Fort McClellan is permanently embedded in Anniston’s DNA. The Army may have skedaddled back in 1999, but it couldn’t dissolve the link between this city and that land.
Anniston will always be an Army town.
It’s an odd thought, but can you imagine Anniston and Calhoun County today had Fort McClellan never existed?
“Probably not,” said Eli Henderson, the former county commissioner.
An Anniston never married to the Army?
“The history of Anniston would have been unalterably changed, no question,” said Jack Draper, the mayor.
An Anniston just as another Southern city?
“I think that with the way things have turned out now, we would be in a little worse shape economically than we are today,” said retired U.S. Army Col. Walt Phillips, who was stationed three times at Fort McClellan.
Even in death, Anniston’s former military post celebrates anniversaries like I hoarded baseball cards. The day the Army shut the doors. The day closure was announced. The day the Army’s chemical school returned. The day when the Army upgraded Camp McClellan to Fort McClellan. The day when the first uniformed men trained on post.
But there is no more significant event in the fort’s history — other than closure, of course — than April 6, 1917, 100 years ago this week. That’s when Congress declared war on Germany. Without America’s entry into World War I, it’s likely that Fort McClellan as we remember it would never have been born.
Oh, sure, Anniston’s movers-and-shakers long courted the Army because the military meant jobs, people and cash, starting as far back as 1898. The National Guard trained for a few summers near the Dark Corner community, and the Great War’s start only ramped up those efforts. In March 1917, the Chamber of Commerce bought 19,000 acres (cost: $381,187.74) from a patchwork of small farmers because the Army wanted to install an artillery range. War or not, the wooded acres north of the city were already being commandeered for sporadic military use.
Nevertheless, the direct correlation between President Wilson, Congress, Kaiser Wilhelm’s Germany and Fort McClellan is undebatable. When war came, the Army came for McClellan. Out went the old plans, in went new ones — a massive training installation named after a Union Civil War general.
“I don’t know what Anniston would have looked like (without Fort McClellan), quite frankly,” Draper said. “We would have been more akin to a sleepy little town instead of the cosmopolitan city we became.”
In 2017 terms, here’s what we have thanks to Fort McClellan.
Thousands of acres needing redevelopment.
The Center for Domestic Preparedness.
A dip in Anniston’s population.
Anniston Councilman Ben Little, who served at the fort and stayed.
Unexploded ordnance, still.
A collection of residences and light industrial sites.
The Army National Guard Training Center.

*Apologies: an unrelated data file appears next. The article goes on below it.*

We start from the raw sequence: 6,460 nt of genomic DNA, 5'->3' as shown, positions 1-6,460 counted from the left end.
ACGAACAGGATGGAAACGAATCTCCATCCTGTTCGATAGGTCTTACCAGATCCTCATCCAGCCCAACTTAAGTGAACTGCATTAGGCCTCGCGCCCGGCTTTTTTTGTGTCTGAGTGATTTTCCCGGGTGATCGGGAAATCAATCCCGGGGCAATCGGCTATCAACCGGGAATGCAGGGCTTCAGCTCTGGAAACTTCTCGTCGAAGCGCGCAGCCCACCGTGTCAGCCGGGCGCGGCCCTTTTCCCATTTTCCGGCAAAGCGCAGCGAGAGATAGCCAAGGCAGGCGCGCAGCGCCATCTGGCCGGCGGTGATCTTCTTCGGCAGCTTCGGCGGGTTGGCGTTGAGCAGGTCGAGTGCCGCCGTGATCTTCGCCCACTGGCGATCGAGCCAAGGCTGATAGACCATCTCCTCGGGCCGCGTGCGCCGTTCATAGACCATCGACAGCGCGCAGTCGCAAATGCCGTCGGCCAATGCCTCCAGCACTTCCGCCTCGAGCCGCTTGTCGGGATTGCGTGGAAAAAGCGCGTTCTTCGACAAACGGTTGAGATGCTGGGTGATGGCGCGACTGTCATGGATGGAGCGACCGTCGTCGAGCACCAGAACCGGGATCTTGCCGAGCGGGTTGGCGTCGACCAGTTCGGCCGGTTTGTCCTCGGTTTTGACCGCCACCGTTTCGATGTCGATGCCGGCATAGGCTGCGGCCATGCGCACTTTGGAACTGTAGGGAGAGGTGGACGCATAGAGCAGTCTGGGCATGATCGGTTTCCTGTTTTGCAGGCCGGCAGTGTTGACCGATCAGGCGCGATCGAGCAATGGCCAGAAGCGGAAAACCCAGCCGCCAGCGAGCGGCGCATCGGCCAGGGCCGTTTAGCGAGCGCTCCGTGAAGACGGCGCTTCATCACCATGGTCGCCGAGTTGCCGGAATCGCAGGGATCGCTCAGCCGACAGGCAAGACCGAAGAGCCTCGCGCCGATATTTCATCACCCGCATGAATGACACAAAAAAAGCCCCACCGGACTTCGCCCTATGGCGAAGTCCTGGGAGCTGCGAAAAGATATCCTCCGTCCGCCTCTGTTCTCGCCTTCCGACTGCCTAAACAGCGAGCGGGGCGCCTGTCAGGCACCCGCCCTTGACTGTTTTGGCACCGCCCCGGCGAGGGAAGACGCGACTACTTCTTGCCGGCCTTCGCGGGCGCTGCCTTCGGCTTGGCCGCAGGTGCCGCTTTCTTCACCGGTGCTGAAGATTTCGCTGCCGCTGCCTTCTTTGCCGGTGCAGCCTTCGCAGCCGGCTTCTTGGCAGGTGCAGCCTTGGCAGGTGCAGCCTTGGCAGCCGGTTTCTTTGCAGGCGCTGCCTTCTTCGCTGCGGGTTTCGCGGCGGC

Anniston’s Youth Sports Complex.
Campuses for Gadsden State and Jacksonville State.
A stunted post-closure county economy.
A vast community of retired military.
Above all else, it’s that last one — the people — that resonates more than all others. That may be Fort McClellan’s lasting legacy. Not the leftover mortars and rounds, not the vacant land. It’s those the military imported to northeast Alabama. Some hated it. Others didn’t. Some stayed. Some retired here. Together, they gave this county and its schools a diversity of cultures and religion and politics that most of Alabama lacked, and that we lack today.
“It brought so many people from all parts of the country here,” Col. Phillips said. “I just know so many people that Fort McClellan has influenced their lives, mainly through marriage.”
Like Henderson’s late sister, Gertrude. She married a Fort McClellan soldier, Walter Ellswick. He was from Ohio, and a good brother-in-law, Henderson told me.
“One of the most important things is all of the families from throughout the U.S. who came here to Anniston, Alabama, because of Fort McClellan. I can’t imagine what (Anniston) would be like” if the fort had never happened.
But it did, and with it came everything the city wanted — jobs, expansion, notoriety, economic consistency and influence. But it also brought the Army’s evils of environmental pollution and a tendency to cause cities to rely on military-based economies. That’s Anniston to a T, right? Jobs at the fort, jobs at Anniston Army Depot, jobs at the Army’s chemical-weapons incinerator.
In 2015, a Jacksonville State University report linked $968 million in spending to the depot, the CDP and the National Guard center. A 1995 Base Realignment and Closure report estimated Fort McClellan’s total annual spending in the regional economy to be $189 million, with a military payroll of $89 million and a civilian payroll of $37 million. When that’s gone, what happens? Well, we know.
That’s another Fort McClellan legacy: the stinging lesson of failing to diversify a county’s economy before it becomes a life-or-death necessity, as it is now. For us, the fort is a complex and divisive memory.
But it is our memory, now and forever. And for that we have Congress, the Kaiser’s Germany and President Wilson to thank.